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This question already has an answer here:

What is the meaning of "virtual" inheritance?

I saw the following code, and didn't understand the meaning of the keyword virtual in the following context:

class A {};
class B : public virtual A;
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marked as duplicate by R. Martinho Fernandes, Bartek Banachewicz, towi, Hanlet Escaño, Lex Jun 24 '13 at 19:35

This question has been asked before and already has an answer. If those answers do not fully address your question, please ask a new question.

Have a read of this (it's been asked before). – OJ. Jan 7 '09 at 11:22

Virtual inheritance is used to solve the DDD problem (Dreadful Diamond on Derivation).

Look at the following example, where you have two classes that inherit from the same base class:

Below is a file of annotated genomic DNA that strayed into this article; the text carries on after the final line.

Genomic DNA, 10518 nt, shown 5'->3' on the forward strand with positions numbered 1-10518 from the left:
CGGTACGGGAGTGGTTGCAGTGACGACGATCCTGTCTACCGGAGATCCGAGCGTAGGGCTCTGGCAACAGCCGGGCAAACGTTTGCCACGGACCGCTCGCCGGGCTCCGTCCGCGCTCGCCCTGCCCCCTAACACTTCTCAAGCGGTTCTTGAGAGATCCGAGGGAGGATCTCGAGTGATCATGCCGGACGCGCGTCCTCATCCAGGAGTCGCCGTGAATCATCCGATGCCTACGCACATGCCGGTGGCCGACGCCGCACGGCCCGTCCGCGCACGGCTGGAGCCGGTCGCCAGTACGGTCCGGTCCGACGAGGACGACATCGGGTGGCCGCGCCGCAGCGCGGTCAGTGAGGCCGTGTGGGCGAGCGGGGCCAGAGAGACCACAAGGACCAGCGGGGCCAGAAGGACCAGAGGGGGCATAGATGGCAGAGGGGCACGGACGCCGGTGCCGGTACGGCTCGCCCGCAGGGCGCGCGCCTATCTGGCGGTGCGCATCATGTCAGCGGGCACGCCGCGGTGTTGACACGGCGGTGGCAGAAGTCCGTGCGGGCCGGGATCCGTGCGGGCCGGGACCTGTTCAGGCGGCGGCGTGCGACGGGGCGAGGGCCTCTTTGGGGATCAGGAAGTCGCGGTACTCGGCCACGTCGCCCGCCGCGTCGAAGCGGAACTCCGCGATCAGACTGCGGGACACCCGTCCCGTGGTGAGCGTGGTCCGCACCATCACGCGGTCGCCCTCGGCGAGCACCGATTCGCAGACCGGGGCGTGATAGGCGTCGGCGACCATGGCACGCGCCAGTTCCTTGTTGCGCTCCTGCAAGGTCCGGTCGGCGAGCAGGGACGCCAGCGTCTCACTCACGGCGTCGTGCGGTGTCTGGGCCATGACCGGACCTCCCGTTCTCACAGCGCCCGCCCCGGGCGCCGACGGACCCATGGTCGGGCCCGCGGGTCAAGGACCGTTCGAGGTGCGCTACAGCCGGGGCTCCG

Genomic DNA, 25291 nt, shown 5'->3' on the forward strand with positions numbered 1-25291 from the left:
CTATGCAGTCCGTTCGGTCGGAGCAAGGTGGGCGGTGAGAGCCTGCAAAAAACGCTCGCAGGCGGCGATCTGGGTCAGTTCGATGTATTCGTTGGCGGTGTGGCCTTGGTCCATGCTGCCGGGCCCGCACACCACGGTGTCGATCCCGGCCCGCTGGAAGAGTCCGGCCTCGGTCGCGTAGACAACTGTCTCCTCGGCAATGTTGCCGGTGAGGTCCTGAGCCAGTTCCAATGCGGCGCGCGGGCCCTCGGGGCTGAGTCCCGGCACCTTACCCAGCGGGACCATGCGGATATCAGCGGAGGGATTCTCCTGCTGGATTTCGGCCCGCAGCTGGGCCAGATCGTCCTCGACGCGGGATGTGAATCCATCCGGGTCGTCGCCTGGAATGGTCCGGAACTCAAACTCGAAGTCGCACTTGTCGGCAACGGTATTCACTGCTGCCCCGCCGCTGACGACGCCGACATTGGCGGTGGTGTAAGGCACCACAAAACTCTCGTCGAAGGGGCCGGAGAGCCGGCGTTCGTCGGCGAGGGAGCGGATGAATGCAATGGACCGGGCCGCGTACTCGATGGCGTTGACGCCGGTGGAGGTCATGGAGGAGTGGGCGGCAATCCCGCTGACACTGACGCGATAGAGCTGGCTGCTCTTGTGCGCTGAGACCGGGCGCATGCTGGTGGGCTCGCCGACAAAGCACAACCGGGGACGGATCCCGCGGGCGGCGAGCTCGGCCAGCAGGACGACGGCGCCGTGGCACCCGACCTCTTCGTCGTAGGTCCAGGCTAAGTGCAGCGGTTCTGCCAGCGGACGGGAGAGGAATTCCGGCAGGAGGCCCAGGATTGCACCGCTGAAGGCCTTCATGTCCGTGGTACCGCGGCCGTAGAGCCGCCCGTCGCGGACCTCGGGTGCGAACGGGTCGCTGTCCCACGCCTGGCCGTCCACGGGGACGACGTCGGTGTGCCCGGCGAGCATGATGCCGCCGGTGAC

class Base


 virtual void  Ambig();


class C : public Base




class D : public Base



Now, you want to create a new class that inherits both from C and D classes (which both have inherited the Base::Ambig() function):

class Wrong : public C, public D




While you define the "Wrong" class above, you actually created the DDD (Diamond Derivation problem), because you can't call:

Wrong wrong;

This is an ambiguous function because it's defined twice:




In order to prevent this kind of problem, you should use the virtual inheritance, which will know to refer to the right Ambig() function.

So - define:

class C : public virtual Base

class D : public virtual Base

class Right : public C, public D
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Wrong could very well be Correct. It depends on the situation. Normal MI and virtual MI both have their places, even in the presense of (not-dreadful) diamond patterns that arise. Just remember that there is no size that fits all. – Thomas Eding Dec 25 '12 at 21:12
I think you're drawing attention to the wrong thing - with your "Wrong" and "Right" classes. They're identical for a reason - they're not the problem. While you correctly have the virtual inheritance for the parents C and D, you basically gloss over it - C and D were the ones that were "wrong" and need to be fixed, not the class deriving from both of them. – Kevin Sep 16 '14 at 13:45

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